It is the plant that inspires a holiday kiss beneath where it hangs. Its historic symbolism has been celebrated for generations. Associated with the Norse goddess Frigg, and the death of her son Baldr, mistletoe is firmly an evergreen part of Scandinavian lore. The account of Baldr’s misfortune with mistletoe is a particularly popular tale. As the legend goes, Frigg sought an agreement from every living being an assurance that no harm would come to Baldr; however, believing that the mistletoe was too young to present a threat to Baldr, it was the one thing left that offered no blessing of protection upon him. It is of relevance to note the aspect of animism appearing here, as Frigg sought out each living being, human and otherwise, in order to solicit their protection for her son. Loki, the Norse god of mischief, after discovering that the mistletoe was the only being that had made no promise to protect Baldr, sought to have an arrow made that contained parts of the plant. As the other gods attempted to test Baldr’s inability to be harmed Loki went to Hodur, Baldr’s blind brother, and had him shoot the mistletoe arrow at the Shining God which proved to be fatal. In some of the later folkloric accounts, the white berries that form on the tips of mistletoe are referred to as the tears of Frigg.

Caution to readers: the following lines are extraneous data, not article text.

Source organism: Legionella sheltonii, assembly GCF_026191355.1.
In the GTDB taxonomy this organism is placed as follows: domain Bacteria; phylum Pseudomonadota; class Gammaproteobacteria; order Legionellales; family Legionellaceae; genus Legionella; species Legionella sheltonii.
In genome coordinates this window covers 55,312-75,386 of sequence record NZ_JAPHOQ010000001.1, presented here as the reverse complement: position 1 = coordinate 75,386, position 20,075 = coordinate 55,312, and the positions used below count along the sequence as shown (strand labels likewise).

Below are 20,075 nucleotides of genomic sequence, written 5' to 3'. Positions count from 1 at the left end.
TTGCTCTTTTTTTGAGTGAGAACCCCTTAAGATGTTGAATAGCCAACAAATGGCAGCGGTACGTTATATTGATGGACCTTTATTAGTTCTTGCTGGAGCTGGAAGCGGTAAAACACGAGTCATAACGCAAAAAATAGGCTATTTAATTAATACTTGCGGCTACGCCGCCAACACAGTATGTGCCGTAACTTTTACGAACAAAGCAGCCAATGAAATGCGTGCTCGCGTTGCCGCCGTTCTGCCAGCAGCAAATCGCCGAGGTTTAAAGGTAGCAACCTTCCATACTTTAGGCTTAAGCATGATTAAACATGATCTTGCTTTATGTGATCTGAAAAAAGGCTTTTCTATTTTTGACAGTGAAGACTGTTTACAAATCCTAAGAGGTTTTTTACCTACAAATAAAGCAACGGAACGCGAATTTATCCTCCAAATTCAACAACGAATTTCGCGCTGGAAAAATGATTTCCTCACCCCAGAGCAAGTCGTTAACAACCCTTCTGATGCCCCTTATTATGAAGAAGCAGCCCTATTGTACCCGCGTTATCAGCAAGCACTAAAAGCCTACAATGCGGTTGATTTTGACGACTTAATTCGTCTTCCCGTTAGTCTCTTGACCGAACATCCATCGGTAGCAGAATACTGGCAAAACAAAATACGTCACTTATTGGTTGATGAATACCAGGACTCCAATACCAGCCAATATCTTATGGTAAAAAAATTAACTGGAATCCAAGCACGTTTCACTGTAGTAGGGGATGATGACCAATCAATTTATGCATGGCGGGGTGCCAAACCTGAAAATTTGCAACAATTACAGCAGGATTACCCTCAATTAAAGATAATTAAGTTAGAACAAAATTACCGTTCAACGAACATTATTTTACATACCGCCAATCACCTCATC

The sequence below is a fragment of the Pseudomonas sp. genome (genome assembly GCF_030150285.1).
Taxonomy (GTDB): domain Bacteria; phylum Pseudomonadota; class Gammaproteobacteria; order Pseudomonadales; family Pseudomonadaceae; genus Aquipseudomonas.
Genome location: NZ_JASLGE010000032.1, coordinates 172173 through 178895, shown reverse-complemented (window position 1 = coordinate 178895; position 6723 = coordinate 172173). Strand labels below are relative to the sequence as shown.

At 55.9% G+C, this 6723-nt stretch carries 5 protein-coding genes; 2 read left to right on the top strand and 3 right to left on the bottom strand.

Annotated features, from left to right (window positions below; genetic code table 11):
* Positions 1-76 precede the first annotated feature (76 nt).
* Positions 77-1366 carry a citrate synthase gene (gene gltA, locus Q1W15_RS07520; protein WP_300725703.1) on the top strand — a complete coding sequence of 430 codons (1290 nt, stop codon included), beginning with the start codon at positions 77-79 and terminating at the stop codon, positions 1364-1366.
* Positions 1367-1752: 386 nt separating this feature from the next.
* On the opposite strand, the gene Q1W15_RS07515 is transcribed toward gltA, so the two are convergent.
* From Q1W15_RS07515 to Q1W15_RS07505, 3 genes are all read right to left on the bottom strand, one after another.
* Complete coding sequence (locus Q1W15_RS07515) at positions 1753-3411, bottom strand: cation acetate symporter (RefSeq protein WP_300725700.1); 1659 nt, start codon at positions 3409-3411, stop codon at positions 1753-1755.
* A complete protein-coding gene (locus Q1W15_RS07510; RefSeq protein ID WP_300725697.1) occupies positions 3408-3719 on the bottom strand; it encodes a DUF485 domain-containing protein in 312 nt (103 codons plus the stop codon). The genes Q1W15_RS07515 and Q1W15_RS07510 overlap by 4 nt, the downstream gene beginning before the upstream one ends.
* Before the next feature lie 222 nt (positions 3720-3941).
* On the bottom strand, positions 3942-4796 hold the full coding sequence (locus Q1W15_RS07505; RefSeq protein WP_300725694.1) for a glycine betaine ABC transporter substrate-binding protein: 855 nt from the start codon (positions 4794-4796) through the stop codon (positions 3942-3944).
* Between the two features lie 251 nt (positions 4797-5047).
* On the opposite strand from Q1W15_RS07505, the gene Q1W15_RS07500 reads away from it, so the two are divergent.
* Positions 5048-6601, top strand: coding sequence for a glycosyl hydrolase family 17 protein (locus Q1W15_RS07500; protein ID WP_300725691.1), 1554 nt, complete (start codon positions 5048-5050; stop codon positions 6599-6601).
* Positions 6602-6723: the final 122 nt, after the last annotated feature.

While this well-known story features prominently into Norse lore, and the mythical cycle, mistletoe has additionally enjoyed a long presence in folklore in many other cultures as well. Mistletoe was used by the Egyptians, Romans, and Celts! Scholar Francis X. Weiser, while writing on traditional feasts and celebrations of early people, wrote the following concerning mistletoe and the Druids in Britain:
“The mistletoe was a sacred plant in the pagan religion of the Druids in Britain. It was believed to have all sorts of miraculous qualities: the power of healing diseases, making poisons harmless, giving fertility to humans and animals, protecting from witchcraft, banning evil spirits, bringing good luck and great blessings. In fact, it was considered so sacred that even enemies who happened to meet beneath a mistletoe in the forest would lay down their arms, exchange a friendly greeting, and keep a truce until the following day. From this old custom grew the practice of suspending mistletoe over a doorway or in a room as a token of goodwill and peace to all comers.”
Further, ancient Romans incorporated mistletoe into Saturnalia, a significant festival that celebrated Saturn and centered itself around the winter solstice. The event included an exchange of gifts as well as turns of social roles and societal norms all spanning throughout the communities in a weeklong celebratory event. As the Romans eventually came under Christian rule, many elements that were customary in various rites and traditions were adopted by the new religion and continued to be a feature of holidays in ways that are recognizable to us now. As Saturnalia occurred close to the date of the winter solstice, and what some people now celebrate as the time of the modern Christmas holiday season, familiar aspects appear that reflect a much earlier time in history, such as the Yule log and the use of evergreens for decorative purposes.